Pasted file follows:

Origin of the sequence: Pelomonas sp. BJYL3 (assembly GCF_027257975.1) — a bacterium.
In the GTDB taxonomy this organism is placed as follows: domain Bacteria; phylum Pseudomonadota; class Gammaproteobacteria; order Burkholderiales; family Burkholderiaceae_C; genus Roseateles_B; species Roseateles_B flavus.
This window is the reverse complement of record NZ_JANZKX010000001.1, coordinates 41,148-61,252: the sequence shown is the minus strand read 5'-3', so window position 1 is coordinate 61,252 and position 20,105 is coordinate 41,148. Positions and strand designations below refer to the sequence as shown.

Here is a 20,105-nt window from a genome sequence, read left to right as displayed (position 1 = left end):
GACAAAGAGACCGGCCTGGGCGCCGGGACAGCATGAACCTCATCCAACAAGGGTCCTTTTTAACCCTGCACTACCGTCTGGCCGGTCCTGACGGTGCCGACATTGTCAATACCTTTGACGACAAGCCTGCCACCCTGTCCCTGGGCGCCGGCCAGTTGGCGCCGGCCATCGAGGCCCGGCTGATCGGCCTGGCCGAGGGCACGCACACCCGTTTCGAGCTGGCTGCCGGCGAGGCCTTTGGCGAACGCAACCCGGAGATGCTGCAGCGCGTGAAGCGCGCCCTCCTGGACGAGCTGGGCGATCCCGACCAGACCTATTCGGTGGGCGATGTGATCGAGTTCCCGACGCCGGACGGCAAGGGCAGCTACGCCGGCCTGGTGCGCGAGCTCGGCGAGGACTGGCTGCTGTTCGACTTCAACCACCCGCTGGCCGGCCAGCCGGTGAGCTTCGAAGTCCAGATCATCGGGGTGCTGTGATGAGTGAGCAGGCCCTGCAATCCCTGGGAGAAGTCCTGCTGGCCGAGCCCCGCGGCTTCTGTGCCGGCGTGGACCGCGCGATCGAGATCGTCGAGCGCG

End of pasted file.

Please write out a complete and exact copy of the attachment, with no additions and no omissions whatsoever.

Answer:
Origin of the sequence: Pelomonas sp. BJYL3 (assembly GCF_027257975.1) — a bacterium.
In the GTDB taxonomy this organism is placed as follows: domain Bacteria; phylum Pseudomonadota; class Gammaproteobacteria; order Burkholderiales; family Burkholderiaceae_C; genus Roseateles_B; species Roseateles_B flavus.
This window is the reverse complement of record NZ_JANZKX010000001.1, coordinates 41,148-61,252: the sequence shown is the minus strand read 5'-3', so window position 1 is coordinate 61,252 and position 20,105 is coordinate 41,148. Positions and strand designations below refer to the sequence as shown.

Here is a 20,105-nt window from a genome sequence, read left to right as displayed (position 1 = left end):
GACAAAGAGACCGGCCTGGGCGCCGGGACAGCATGAACCTCATCCAACAAGGGTCCTTTTTAACCCTGCACTACCGTCTGGCCGGTCCTGACGGTGCCGACATTGTCAATACCTTTGACGACAAGCCTGCCACCCTGTCCCTGGGCGCCGGCCAGTTGGCGCCGGCCATCGAGGCCCGGCTGATCGGCCTGGCCGAGGGCACGCACACCCGTTTCGAGCTGGCTGCCGGCGAGGCCTTTGGCGAACGCAACCCGGAGATGCTGCAGCGCGTGAAGCGCGCCCTCCTGGACGAGCTGGGCGATCCCGACCAGACCTATTCGGTGGGCGATGTGATCGAGTTCCCGACGCCGGACGGCAAGGGCAGCTACGCCGGCCTGGTGCGCGAGCTCGGCGAGGACTGGCTGCTGTTCGACTTCAACCACCCGCTGGCCGGCCAGCCGGTGAGCTTCGAAGTCCAGATCATCGGGGTGCTGTGATGAGTGAGCAGGCCCTGCAATCCCTGGGAGAAGTCCTGCTGGCCGAGCCCCGCGGCTTCTGTGCCGGCGTGGACCGCGCGATCGAGATCGTCGAGCGCG